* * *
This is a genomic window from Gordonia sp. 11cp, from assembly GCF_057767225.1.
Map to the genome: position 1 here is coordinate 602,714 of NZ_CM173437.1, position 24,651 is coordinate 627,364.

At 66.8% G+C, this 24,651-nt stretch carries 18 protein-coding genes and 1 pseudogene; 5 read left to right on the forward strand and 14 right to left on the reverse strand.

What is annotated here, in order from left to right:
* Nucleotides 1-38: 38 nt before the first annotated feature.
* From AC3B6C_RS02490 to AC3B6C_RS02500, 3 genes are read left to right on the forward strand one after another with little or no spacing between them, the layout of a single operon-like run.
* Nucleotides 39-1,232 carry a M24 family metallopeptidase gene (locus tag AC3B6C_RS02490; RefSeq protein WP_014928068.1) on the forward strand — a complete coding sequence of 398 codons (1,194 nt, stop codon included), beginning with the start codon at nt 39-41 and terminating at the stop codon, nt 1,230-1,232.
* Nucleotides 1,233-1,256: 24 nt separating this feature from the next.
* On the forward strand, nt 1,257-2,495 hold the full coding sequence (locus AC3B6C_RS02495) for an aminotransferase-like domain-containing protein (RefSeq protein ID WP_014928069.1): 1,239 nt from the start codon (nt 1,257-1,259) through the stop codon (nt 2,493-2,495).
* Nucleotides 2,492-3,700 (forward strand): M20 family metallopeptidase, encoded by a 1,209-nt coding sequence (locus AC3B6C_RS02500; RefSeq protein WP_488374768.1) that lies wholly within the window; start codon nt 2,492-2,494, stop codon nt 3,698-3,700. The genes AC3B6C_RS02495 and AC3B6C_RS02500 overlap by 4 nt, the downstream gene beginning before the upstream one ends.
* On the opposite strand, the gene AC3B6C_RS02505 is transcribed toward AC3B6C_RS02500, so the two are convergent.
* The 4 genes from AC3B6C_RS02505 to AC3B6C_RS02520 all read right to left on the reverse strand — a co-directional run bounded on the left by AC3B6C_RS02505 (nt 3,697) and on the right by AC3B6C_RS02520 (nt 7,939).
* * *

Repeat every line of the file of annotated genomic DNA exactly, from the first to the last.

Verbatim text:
This is a genomic window from Gordonia sp. 11cp, from assembly GCF_057767225.1.
Map to the genome: position 1 here is coordinate 602,714 of NZ_CM173437.1, position 24,651 is coordinate 627,364.

At 66.8% G+C, this 24,651-nt stretch carries 18 protein-coding genes and 1 pseudogene; 5 read left to right on the forward strand and 14 right to left on the reverse strand.

What is annotated here, in order from left to right:
* Nucleotides 1-38: 38 nt before the first annotated feature.
* From AC3B6C_RS02490 to AC3B6C_RS02500, 3 genes are read left to right on the forward strand one after another with little or no spacing between them, the layout of a single operon-like run.
* Nucleotides 39-1,232 carry a M24 family metallopeptidase gene (locus tag AC3B6C_RS02490; RefSeq protein WP_014928068.1) on the forward strand — a complete coding sequence of 398 codons (1,194 nt, stop codon included), beginning with the start codon at nt 39-41 and terminating at the stop codon, nt 1,230-1,232.
* Nucleotides 1,233-1,256: 24 nt separating this feature from the next.
* On the forward strand, nt 1,257-2,495 hold the full coding sequence (locus AC3B6C_RS02495) for an aminotransferase-like domain-containing protein (RefSeq protein ID WP_014928069.1): 1,239 nt from the start codon (nt 1,257-1,259) through the stop codon (nt 2,493-2,495).
* Nucleotides 2,492-3,700 (forward strand): M20 family metallopeptidase, encoded by a 1,209-nt coding sequence (locus AC3B6C_RS02500; RefSeq protein WP_488374768.1) that lies wholly within the window; start codon nt 2,492-2,494, stop codon nt 3,698-3,700. The genes AC3B6C_RS02495 and AC3B6C_RS02500 overlap by 4 nt, the downstream gene beginning before the upstream one ends.
* On the opposite strand, the gene AC3B6C_RS02505 is transcribed toward AC3B6C_RS02500, so the two are convergent.
* The 4 genes from AC3B6C_RS02505 to AC3B6C_RS02520 all read right to left on the reverse strand — a co-directional run bounded on the left by AC3B6C_RS02505 (nt 3,697) and on the right by AC3B6C_RS02520 (nt 7,939).